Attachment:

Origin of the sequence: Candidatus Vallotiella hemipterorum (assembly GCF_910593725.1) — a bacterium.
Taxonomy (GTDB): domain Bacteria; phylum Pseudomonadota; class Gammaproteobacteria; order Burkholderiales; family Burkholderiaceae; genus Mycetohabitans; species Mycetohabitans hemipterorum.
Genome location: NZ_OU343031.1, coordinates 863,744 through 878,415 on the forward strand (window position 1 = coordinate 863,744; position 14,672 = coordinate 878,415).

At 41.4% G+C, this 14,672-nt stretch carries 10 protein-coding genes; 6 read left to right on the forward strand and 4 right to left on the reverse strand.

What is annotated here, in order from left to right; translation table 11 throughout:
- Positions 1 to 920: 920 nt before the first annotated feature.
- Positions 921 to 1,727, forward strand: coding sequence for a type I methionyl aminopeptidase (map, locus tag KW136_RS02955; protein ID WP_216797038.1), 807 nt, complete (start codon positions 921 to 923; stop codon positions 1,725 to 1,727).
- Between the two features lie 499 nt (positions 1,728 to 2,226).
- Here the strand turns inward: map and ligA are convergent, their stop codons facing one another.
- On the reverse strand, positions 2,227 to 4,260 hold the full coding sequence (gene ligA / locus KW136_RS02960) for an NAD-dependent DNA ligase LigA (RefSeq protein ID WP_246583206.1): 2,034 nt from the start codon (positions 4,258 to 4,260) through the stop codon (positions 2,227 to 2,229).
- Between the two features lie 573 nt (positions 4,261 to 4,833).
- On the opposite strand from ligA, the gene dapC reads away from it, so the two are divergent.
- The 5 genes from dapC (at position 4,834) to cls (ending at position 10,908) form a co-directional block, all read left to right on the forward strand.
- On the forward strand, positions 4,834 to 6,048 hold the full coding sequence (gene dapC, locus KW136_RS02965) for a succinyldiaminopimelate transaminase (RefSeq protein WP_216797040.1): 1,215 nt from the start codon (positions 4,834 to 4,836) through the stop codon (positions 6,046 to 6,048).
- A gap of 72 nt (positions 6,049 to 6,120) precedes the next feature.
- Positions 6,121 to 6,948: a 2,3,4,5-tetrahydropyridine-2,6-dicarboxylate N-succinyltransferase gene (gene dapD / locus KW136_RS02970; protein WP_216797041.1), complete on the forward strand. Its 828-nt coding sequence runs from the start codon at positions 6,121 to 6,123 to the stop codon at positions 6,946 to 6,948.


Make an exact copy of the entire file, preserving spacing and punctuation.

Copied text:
Origin of the sequence: Candidatus Vallotiella hemipterorum (assembly GCF_910593725.1) — a bacterium.
Taxonomy (GTDB): domain Bacteria; phylum Pseudomonadota; class Gammaproteobacteria; order Burkholderiales; family Burkholderiaceae; genus Mycetohabitans; species Mycetohabitans hemipterorum.
Genome location: NZ_OU343031.1, coordinates 863,744 through 878,415 on the forward strand (window position 1 = coordinate 863,744; position 14,672 = coordinate 878,415).

At 41.4% G+C, this 14,672-nt stretch carries 10 protein-coding genes; 6 read left to right on the forward strand and 4 right to left on the reverse strand.

What is annotated here, in order from left to right; translation table 11 throughout:
- Positions 1 to 920: 920 nt before the first annotated feature.
- Positions 921 to 1,727, forward strand: coding sequence for a type I methionyl aminopeptidase (map, locus tag KW136_RS02955; protein ID WP_216797038.1), 807 nt, complete (start codon positions 921 to 923; stop codon positions 1,725 to 1,727).
- Between the two features lie 499 nt (positions 1,728 to 2,226).
- Here the strand turns inward: map and ligA are convergent, their stop codons facing one another.
- On the reverse strand, positions 2,227 to 4,260 hold the full coding sequence (gene ligA / locus KW136_RS02960) for an NAD-dependent DNA ligase LigA (RefSeq protein ID WP_246583206.1): 2,034 nt from the start codon (positions 4,258 to 4,260) through the stop codon (positions 2,227 to 2,229).
- Between the two features lie 573 nt (positions 4,261 to 4,833).
- On the opposite strand from ligA, the gene dapC reads away from it, so the two are divergent.
- The 5 genes from dapC (at position 4,834) to cls (ending at position 10,908) form a co-directional block, all read left to right on the forward strand.
- On the forward strand, positions 4,834 to 6,048 hold the full coding sequence (gene dapC, locus KW136_RS02965) for a succinyldiaminopimelate transaminase (RefSeq protein WP_216797040.1): 1,215 nt from the start codon (positions 4,834 to 4,836) through the stop codon (positions 6,046 to 6,048).
- A gap of 72 nt (positions 6,049 to 6,120) precedes the next feature.
- Positions 6,121 to 6,948: a 2,3,4,5-tetrahydropyridine-2,6-dicarboxylate N-succinyltransferase gene (gene dapD / locus KW136_RS02970; protein WP_216797041.1), complete on the forward strand. Its 828-nt coding sequence runs from the start codon at positions 6,121 to 6,123 to the stop codon at positions 6,946 to 6,948.